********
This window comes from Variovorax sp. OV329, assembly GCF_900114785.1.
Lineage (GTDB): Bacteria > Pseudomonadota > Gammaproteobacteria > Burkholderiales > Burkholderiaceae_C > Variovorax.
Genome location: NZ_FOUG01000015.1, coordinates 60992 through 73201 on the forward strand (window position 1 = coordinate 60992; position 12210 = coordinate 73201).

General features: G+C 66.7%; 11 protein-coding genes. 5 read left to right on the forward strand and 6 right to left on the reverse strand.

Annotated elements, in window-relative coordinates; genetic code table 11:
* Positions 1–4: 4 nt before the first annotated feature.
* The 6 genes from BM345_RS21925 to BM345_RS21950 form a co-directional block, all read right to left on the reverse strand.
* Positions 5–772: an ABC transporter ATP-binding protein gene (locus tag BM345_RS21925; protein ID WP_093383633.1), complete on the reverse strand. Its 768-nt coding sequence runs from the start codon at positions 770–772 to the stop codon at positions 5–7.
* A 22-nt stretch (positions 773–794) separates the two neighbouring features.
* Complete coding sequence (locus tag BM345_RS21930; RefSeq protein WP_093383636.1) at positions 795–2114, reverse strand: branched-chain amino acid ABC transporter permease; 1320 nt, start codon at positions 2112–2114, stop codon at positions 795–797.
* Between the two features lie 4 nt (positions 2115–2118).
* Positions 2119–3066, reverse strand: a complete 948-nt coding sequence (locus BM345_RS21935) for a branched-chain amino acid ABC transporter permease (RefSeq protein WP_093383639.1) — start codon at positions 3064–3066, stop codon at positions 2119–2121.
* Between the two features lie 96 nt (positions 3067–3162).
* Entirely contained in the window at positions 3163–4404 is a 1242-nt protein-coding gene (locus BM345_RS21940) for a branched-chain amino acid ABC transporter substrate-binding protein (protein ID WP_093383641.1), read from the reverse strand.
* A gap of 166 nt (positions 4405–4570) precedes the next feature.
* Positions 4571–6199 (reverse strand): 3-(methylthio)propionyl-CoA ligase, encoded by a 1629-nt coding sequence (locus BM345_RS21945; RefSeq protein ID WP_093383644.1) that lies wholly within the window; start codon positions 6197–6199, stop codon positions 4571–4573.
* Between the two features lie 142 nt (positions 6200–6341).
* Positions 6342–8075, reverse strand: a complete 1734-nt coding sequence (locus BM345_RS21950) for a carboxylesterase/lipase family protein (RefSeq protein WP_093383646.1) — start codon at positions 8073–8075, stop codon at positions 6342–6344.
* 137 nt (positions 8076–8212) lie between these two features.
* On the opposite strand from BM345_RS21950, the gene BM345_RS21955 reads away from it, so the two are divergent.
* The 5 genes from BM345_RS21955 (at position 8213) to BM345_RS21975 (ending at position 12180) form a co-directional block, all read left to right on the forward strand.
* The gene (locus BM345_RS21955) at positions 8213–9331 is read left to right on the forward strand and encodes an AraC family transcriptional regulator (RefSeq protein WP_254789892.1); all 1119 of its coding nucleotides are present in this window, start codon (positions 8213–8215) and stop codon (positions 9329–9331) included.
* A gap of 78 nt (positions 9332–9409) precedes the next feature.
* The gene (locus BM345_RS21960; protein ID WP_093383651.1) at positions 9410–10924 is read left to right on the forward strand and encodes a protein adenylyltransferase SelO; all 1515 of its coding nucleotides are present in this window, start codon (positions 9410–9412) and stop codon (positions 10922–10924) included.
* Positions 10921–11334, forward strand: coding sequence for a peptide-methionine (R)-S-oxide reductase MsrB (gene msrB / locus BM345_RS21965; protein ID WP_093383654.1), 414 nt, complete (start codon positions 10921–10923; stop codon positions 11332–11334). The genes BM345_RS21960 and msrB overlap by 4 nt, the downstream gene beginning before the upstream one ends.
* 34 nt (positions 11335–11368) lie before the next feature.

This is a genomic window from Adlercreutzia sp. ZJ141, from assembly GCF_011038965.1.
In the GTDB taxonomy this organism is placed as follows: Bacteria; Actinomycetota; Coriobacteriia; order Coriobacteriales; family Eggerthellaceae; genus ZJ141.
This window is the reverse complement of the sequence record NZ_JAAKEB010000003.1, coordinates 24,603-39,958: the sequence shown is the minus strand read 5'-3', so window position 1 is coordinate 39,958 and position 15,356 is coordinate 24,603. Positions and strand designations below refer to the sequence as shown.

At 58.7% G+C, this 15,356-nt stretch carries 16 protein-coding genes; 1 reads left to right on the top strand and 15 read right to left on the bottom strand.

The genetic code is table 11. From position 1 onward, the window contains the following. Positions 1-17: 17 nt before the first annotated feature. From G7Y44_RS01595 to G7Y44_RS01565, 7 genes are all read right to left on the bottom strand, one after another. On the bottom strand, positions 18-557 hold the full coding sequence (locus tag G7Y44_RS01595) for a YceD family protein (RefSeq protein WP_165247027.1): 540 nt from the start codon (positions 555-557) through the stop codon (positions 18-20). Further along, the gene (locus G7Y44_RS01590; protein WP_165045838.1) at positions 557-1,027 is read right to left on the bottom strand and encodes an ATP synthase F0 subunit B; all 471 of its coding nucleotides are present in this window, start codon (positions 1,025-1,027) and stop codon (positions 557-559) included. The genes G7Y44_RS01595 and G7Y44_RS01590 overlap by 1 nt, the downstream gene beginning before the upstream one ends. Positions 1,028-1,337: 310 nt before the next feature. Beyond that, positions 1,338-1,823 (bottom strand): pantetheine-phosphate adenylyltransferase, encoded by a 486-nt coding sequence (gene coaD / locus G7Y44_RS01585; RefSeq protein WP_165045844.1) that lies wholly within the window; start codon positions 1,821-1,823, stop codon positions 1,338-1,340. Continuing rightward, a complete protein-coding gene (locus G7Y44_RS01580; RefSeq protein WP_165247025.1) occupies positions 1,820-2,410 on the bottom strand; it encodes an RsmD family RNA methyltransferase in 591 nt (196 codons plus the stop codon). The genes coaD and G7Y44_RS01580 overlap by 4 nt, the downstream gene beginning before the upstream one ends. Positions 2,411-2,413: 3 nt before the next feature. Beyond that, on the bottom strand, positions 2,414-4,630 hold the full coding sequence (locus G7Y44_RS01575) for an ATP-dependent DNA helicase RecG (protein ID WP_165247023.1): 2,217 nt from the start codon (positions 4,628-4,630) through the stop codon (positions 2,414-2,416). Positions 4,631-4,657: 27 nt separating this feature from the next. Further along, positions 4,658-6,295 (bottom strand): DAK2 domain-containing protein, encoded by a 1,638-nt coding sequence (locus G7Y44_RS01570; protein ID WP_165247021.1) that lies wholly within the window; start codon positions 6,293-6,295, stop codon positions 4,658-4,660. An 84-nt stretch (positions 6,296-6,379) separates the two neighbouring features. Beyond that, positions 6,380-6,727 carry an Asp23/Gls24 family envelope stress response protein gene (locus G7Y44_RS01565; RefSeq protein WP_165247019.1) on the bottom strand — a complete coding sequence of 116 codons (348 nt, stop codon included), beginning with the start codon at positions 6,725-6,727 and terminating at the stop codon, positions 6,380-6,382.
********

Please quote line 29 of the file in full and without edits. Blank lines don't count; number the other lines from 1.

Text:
This window is the reverse complement of the sequence record NZ_JAAKEB010000003.1, coordinates 24,603-39,958: the sequence shown is the minus strand read 5'-3', so window position 1 is coordinate 39,958 and position 15,356 is coordinate 24,603. Positions and strand designations below refer to the sequence as shown.